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Wednesday, April 26 • 1:40pm - 2:00pm
Wilhelm Von Gloeden’s Idealized Boys: A Renaissance Of Pederasty?

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Pederasty was a Greek social practice that was designed to prepare boys between the ages of twelve and seventeen to be ideal men of democracy (c. 600 BCE - 400 BCE). The practice was not a sexual fetish or perversion, but rather a civic duty performed by aristocratic Grecian men to train the upcoming generation of boys. There is an abundance of research on the social connotations and iconography of Greek pederasty. However, little to no research has compared the iconography of pederasty vases and the photography of Wilhelm von Gloeden (1856 - 1931). Von Gloeden’s late 19th century photographs portray idealized nude boys in relation to, but outside of, the social context of pederasty. Traditionally, pederasty scenes were painted as an informational tool for ritual aspects of the practice. While the nude boy is idealized in these scenes, he is not sexualized. Conversely, in the late 19th century photographs, all the boys are sexualized with the use of props, scenery, and physical composure that evoke an ancient Greek aesthetic. Furthermore, unlike traditional pederasty scenes, Von Gloeden’s work is purposefully devoid of an adult male presence, effectively making the viewer a voyeur who sexually objectifies the boys. It is with this shift from public practice to private fetish that Von Gloeden’s photographs are brought under the realm of the pedophilic gaze.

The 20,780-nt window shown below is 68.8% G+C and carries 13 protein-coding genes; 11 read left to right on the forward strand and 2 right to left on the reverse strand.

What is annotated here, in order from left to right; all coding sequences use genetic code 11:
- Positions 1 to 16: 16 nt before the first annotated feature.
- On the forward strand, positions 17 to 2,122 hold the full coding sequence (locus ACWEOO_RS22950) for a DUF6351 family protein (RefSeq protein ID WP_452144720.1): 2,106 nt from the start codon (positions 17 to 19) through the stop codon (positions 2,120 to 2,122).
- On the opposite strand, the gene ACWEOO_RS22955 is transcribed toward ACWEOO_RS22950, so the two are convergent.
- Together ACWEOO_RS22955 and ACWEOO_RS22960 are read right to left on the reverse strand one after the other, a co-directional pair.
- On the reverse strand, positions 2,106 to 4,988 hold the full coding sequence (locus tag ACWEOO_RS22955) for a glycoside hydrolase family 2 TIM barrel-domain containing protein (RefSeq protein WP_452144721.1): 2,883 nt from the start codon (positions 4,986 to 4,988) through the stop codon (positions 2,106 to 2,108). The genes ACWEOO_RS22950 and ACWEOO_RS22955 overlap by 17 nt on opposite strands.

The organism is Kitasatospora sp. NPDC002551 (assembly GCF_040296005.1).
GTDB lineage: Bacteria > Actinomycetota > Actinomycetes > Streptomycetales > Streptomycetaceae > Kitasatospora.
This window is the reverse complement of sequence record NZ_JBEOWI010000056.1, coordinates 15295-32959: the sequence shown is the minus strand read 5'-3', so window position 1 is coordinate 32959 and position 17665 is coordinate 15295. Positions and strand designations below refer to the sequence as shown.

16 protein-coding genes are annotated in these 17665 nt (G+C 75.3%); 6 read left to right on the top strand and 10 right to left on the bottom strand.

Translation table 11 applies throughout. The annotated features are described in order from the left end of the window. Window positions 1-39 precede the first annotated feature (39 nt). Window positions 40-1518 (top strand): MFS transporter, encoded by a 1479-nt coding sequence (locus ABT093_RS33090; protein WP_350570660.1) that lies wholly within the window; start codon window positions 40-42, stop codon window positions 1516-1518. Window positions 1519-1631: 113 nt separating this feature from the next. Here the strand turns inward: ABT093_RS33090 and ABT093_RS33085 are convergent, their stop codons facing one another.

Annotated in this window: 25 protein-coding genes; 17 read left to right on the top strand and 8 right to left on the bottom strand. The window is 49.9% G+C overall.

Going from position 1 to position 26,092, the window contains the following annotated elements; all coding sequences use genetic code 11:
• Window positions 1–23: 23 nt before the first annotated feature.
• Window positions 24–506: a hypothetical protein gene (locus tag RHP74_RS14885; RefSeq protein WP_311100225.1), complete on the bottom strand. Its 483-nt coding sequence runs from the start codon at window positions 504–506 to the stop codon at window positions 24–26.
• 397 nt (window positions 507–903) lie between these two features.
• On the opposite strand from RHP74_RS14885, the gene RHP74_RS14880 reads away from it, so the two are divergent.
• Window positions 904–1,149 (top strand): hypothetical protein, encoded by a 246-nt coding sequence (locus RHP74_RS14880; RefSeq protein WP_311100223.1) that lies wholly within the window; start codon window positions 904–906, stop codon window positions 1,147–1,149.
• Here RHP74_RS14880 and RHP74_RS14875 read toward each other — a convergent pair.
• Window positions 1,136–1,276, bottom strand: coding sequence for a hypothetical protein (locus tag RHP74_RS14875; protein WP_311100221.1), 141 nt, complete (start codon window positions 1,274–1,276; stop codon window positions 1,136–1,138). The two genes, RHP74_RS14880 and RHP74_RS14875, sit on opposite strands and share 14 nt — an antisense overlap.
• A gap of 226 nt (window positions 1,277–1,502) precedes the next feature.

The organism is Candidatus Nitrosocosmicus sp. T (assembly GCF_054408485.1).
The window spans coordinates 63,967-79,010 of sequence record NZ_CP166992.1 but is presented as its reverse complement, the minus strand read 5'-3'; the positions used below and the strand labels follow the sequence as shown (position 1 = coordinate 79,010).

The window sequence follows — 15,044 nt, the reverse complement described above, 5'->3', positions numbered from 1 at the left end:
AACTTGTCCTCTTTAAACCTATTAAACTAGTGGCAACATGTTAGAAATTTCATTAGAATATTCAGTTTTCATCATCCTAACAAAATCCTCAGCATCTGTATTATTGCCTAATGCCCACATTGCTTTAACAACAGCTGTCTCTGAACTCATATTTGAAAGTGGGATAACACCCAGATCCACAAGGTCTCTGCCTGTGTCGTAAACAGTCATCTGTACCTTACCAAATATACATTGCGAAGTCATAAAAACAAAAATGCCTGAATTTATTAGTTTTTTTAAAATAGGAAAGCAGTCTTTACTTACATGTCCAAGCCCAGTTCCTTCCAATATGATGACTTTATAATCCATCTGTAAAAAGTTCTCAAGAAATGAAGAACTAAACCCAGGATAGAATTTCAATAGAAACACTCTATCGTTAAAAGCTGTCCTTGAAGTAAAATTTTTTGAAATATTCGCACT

Wednesday April 26, 2017 1:40pm - 2:00pm
237 Owen Hall